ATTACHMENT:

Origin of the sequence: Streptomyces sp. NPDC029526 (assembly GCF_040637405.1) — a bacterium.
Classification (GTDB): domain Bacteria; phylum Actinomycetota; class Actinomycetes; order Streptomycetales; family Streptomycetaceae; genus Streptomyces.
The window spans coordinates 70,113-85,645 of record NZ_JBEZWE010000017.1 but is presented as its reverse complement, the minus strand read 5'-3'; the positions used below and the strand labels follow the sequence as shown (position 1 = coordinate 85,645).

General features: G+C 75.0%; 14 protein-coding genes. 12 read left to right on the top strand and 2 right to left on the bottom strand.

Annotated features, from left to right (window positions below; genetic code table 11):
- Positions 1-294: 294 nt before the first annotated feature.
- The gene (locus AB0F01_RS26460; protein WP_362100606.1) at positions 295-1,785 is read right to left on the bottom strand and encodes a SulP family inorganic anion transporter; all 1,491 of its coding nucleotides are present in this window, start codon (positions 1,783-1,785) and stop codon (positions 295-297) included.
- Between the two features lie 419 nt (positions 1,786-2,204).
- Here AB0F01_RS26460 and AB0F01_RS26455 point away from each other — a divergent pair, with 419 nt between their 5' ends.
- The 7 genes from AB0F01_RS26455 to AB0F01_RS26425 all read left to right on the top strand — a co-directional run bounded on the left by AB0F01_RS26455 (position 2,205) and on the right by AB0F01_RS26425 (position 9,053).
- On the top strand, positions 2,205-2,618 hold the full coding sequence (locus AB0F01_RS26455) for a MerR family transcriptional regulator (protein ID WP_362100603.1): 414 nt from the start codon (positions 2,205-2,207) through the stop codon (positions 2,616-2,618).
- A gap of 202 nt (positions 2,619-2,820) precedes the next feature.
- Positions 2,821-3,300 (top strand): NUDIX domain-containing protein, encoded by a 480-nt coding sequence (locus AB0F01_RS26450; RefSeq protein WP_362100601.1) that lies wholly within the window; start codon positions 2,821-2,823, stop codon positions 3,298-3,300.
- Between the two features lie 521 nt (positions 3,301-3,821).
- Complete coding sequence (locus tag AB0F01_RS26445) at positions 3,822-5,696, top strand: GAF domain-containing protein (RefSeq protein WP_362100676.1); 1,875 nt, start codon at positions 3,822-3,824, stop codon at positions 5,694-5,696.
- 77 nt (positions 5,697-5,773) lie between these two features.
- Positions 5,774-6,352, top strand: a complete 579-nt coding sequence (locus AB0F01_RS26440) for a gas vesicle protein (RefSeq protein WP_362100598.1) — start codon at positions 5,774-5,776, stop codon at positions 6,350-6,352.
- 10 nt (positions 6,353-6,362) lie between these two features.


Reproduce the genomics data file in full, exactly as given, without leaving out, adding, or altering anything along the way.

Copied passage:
Origin of the sequence: Streptomyces sp. NPDC029526 (assembly GCF_040637405.1) — a bacterium.
Classification (GTDB): domain Bacteria; phylum Actinomycetota; class Actinomycetes; order Streptomycetales; family Streptomycetaceae; genus Streptomyces.
The window spans coordinates 70,113-85,645 of record NZ_JBEZWE010000017.1 but is presented as its reverse complement, the minus strand read 5'-3'; the positions used below and the strand labels follow the sequence as shown (position 1 = coordinate 85,645).

General features: G+C 75.0%; 14 protein-coding genes. 12 read left to right on the top strand and 2 right to left on the bottom strand.

Annotated features, from left to right (window positions below; genetic code table 11):
- Positions 1-294: 294 nt before the first annotated feature.
- The gene (locus AB0F01_RS26460; protein WP_362100606.1) at positions 295-1,785 is read right to left on the bottom strand and encodes a SulP family inorganic anion transporter; all 1,491 of its coding nucleotides are present in this window, start codon (positions 1,783-1,785) and stop codon (positions 295-297) included.
- Between the two features lie 419 nt (positions 1,786-2,204).
- Here AB0F01_RS26460 and AB0F01_RS26455 point away from each other — a divergent pair, with 419 nt between their 5' ends.
- The 7 genes from AB0F01_RS26455 to AB0F01_RS26425 all read left to right on the top strand — a co-directional run bounded on the left by AB0F01_RS26455 (position 2,205) and on the right by AB0F01_RS26425 (position 9,053).
- On the top strand, positions 2,205-2,618 hold the full coding sequence (locus AB0F01_RS26455) for a MerR family transcriptional regulator (protein ID WP_362100603.1): 414 nt from the start codon (positions 2,205-2,207) through the stop codon (positions 2,616-2,618).
- A gap of 202 nt (positions 2,619-2,820) precedes the next feature.
- Positions 2,821-3,300 (top strand): NUDIX domain-containing protein, encoded by a 480-nt coding sequence (locus AB0F01_RS26450; RefSeq protein WP_362100601.1) that lies wholly within the window; start codon positions 2,821-2,823, stop codon positions 3,298-3,300.
- Between the two features lie 521 nt (positions 3,301-3,821).
- Complete coding sequence (locus tag AB0F01_RS26445) at positions 3,822-5,696, top strand: GAF domain-containing protein (RefSeq protein WP_362100676.1); 1,875 nt, start codon at positions 3,822-3,824, stop codon at positions 5,694-5,696.
- 77 nt (positions 5,697-5,773) lie between these two features.
- Positions 5,774-6,352, top strand: a complete 579-nt coding sequence (locus AB0F01_RS26440) for a gas vesicle protein (RefSeq protein WP_362100598.1) — start codon at positions 5,774-5,776, stop codon at positions 6,350-6,352.
- 10 nt (positions 6,353-6,362) lie between these two features.